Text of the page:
Just as any major employer would, al-Qaeda released a statement earlier to confirm the identity of its new boss. "Sheikh Dr Ayman al-Zawahiri, may God guide
him," it read, "assumed responsibility as the group’s amir." And just in case you were wondering whether the organisation’s attitude would change with its leadership, it added:
"We ask God for this to be a new era for al-Qaeda under the leadership of Ayman Al-Zawahiri, an era that will purify Muslim land of every tyrant and infidel." Which is to say: new leader,
The appointment of Zawahiri comes as little surprise, even if there has been talk of divide and dissent within al-Qaeda over the succession. He was, under the leadership of Osama Bin Laden, the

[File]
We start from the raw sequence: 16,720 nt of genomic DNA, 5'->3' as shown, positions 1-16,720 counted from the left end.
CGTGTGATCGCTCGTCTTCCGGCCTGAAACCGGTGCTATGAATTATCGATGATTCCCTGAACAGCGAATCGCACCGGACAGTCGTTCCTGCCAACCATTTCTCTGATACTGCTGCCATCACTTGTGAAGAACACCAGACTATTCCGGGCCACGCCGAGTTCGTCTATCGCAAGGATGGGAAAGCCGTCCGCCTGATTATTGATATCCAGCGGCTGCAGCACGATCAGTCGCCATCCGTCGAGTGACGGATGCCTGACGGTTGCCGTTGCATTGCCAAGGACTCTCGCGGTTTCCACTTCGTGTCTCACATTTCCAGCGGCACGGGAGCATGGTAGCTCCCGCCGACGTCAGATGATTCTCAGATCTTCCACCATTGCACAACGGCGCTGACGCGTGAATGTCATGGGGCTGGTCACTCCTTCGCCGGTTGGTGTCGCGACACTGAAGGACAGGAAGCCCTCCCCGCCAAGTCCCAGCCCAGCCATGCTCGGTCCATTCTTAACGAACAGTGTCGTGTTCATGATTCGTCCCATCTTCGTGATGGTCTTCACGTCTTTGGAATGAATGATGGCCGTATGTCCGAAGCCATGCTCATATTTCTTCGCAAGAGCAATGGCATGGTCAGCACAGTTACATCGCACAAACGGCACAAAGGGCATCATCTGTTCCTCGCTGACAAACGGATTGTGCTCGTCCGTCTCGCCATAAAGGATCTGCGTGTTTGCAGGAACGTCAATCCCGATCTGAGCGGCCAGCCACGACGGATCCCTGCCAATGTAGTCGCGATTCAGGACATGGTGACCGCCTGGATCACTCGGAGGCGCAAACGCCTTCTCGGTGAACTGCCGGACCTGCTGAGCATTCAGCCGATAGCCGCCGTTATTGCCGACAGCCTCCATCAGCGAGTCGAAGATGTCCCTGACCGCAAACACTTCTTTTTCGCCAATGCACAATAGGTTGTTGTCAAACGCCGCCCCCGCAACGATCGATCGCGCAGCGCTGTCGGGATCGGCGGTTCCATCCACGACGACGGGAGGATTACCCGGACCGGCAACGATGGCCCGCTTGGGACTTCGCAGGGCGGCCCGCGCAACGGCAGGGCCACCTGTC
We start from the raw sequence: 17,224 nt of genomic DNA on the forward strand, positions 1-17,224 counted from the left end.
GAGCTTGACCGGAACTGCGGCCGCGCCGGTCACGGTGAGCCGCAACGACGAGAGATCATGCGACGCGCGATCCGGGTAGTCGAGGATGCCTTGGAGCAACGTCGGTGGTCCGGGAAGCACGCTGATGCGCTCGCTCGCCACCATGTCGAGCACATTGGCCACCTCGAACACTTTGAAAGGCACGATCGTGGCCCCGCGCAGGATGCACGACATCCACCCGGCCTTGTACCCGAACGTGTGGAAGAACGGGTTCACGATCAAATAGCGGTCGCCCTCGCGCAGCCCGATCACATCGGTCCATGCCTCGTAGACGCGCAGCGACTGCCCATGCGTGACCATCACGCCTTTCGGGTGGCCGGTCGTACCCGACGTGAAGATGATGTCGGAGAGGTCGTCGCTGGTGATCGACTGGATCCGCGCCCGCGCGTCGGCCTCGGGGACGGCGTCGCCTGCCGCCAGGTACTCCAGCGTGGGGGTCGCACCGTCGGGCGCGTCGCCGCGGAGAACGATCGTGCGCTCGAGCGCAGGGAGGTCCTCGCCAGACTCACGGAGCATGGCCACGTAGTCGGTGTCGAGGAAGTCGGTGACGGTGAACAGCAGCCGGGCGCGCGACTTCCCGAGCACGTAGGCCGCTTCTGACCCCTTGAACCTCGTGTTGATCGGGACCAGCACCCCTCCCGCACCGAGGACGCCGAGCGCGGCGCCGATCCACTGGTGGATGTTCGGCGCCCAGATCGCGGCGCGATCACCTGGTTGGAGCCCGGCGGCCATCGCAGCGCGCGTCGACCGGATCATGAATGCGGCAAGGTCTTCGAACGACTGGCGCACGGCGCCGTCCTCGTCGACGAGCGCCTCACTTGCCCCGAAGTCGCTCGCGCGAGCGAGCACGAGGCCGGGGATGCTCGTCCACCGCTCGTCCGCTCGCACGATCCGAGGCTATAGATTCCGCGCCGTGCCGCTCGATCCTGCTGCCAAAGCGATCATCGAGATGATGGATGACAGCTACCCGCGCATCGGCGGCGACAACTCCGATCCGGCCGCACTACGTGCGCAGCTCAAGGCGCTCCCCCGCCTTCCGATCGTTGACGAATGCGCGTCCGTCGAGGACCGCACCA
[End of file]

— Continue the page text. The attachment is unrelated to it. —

group’s second-in-command, and was widely considered to be the brains behind Bin Laden’s murderous brand of charisma. The question now is whether the older, greyer man can sway the hearts and minds
of potential jihadis quite like his predecessor could.
In any case, Zawahiri is now perhaps the world’s most sought-after terrorist — and that fact brings yet more attention to Pakistan and its border regions, where he is suspected to be hiding.
Which is why I’d advise CoffeeHousers to read this story in today’s New York Times. Pakistan’s previously
all-powerful army chief, General Ashfaq Parvez Kiyani — who has, let’s say, an ambiguous relationship with the West — is coming under criticism from his
military colleagues for being too friendly with America. "The Pakistani Army is essentially run by consensus among 11 top commanders," the paper reports, "and almost all of them, if
not all, were demanding that General Kayani get much tougher with the Americans, even edging toward a break."
Once again, it seems, al-Qaeda’s chief might slip between the cracks of Pakistan’s internal power struggles.